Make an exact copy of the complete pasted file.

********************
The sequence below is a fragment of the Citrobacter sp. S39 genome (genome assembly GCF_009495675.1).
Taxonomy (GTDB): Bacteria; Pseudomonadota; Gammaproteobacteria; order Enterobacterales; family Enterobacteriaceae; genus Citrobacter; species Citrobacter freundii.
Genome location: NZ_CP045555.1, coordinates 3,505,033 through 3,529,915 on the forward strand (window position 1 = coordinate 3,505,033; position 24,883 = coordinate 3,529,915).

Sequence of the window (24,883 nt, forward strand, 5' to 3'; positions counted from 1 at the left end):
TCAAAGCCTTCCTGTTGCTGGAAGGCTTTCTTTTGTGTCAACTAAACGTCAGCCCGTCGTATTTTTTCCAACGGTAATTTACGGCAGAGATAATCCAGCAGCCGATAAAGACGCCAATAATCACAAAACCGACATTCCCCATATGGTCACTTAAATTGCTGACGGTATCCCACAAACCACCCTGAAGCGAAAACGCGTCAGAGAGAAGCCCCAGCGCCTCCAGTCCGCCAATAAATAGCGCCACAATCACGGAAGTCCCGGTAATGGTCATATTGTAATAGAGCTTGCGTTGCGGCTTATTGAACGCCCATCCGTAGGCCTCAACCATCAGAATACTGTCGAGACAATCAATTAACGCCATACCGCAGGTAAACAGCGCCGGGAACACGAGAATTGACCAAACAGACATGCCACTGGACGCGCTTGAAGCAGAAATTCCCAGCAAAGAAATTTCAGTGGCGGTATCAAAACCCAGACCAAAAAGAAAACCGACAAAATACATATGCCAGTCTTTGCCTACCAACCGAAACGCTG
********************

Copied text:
The sequence below is a fragment of the Citrobacter sp. S39 genome (genome assembly GCF_009495675.1).
Taxonomy (GTDB): Bacteria; Pseudomonadota; Gammaproteobacteria; order Enterobacterales; family Enterobacteriaceae; genus Citrobacter; species Citrobacter freundii.
Genome location: NZ_CP045555.1, coordinates 3,505,033 through 3,529,915 on the forward strand (window position 1 = coordinate 3,505,033; position 24,883 = coordinate 3,529,915).

Sequence of the window (24,883 nt, forward strand, 5' to 3'; positions counted from 1 at the left end):
TCAAAGCCTTCCTGTTGCTGGAAGGCTTTCTTTTGTGTCAACTAAACGTCAGCCCGTCGTATTTTTTCCAACGGTAATTTACGGCAGAGATAATCCAGCAGCCGATAAAGACGCCAATAATCACAAAACCGACATTCCCCATATGGTCACTTAAATTGCTGACGGTATCCCACAAACCACCCTGAAGCGAAAACGCGTCAGAGAGAAGCCCCAGCGCCTCCAGTCCGCCAATAAATAGCGCCACAATCACGGAAGTCCCGGTAATGGTCATATTGTAATAGAGCTTGCGTTGCGGCTTATTGAACGCCCATCCGTAGGCCTCAACCATCAGAATACTGTCGAGACAATCAATTAACGCCATACCGCAGGTAAACAGCGCCGGGAACACGAGAATTGACCAAACAGACATGCCACTGGACGCGCTTGAAGCAGAAATTCCCAGCAAAGAAATTTCAGTGGCGGTATCAAAACCCAGACCAAAAAGAAAACCGACAAAATACATATGCCAGTCTTTGCCTACCAACCGAAACGCTG